CDs require you to deposit your money for a certain amount of time, with the expectation you don't withdraw any of it until the maturity date. And unlike a savings account, you may not have access to your funds without paying a fee—often a certain number of months' worth of interest earnings. If you need access to quick cash to cover an unplanned expense or you're saving up for a goal that's shorter-term than your CD's maturity date, this option might not be the best choice.
Early Withdrawal Penalty
If you need access to the funds in your CD before the end of the term, you could be slapped with an early withdrawal penalty. However, there are certain types of CDs that may not be subject to this type of fee, like no-penalty CDs. Early withdrawal penalties are often expressed in a number of months' worth of interest earnings, which can be a significant sum depending on the type of CD you have, how much you have invested and how quickly you withdraw your money.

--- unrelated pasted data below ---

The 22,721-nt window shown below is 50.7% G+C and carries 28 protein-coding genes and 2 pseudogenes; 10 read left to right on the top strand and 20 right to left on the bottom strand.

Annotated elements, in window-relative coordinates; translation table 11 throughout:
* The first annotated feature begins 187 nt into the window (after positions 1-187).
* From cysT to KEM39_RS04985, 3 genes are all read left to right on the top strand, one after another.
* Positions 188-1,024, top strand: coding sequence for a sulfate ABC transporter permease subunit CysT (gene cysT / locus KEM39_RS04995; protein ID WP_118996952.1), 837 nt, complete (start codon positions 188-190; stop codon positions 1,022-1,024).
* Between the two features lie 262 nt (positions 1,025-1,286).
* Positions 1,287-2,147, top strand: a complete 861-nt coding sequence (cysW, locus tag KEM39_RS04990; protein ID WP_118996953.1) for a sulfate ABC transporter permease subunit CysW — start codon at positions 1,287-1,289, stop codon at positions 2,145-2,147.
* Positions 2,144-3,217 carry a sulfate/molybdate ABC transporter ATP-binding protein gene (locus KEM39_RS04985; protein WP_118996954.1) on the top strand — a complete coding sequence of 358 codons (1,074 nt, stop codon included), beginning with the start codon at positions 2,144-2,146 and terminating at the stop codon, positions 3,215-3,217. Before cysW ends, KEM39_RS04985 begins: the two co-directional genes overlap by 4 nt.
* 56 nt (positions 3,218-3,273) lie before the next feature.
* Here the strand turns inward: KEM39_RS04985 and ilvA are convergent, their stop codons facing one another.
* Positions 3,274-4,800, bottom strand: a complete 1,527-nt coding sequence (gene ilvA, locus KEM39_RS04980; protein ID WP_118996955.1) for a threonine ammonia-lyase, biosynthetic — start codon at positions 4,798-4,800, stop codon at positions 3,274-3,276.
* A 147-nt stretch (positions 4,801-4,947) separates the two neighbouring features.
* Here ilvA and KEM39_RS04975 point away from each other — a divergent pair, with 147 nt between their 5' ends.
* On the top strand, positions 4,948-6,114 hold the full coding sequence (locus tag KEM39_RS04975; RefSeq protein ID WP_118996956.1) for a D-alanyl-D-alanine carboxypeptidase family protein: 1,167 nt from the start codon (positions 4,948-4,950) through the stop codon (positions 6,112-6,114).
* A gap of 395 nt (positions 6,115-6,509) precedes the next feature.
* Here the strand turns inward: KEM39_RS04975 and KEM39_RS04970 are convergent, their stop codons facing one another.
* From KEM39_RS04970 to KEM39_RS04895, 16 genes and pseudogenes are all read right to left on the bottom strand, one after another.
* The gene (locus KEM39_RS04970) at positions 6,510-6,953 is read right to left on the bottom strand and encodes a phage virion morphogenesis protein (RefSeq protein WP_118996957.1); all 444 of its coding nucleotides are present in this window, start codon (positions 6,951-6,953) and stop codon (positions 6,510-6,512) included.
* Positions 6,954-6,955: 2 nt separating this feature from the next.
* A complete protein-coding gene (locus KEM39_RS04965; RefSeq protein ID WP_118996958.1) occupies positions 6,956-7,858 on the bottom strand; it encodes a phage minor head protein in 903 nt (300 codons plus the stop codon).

Lower Earning Ability
While CD accounts tend to earn more than a savings account, stocks and bonds are a better option if you're looking to maximize your returns. CDs may not be able to maximize gains in the same way more traditional investment options can, but they can be much less risky since their return rate is fixed and not dependent on economic conditions.
How to Open a CD Account
A CD account can be opened through a bank, credit union or brokerage. If you're considering putting your money in a CD, here's a closer look at what you'll need to do before opening your account.
- Choose a type of CD. There are seven types of CD accounts you can consider—including traditional CDs, no-penalty CDs, jumbo CDs, brokered CDs, IRA CDs, bump-up CDs and step-up CDs. The type of CD that may work best for you will likely depend on how you plan to use it, as well as your financial situation. For example, if you think you'll want access to your CD funds early, a no-penalty CD may be a good option. However, they may come with lower interest rates or other types of fees, depending on the financial institution.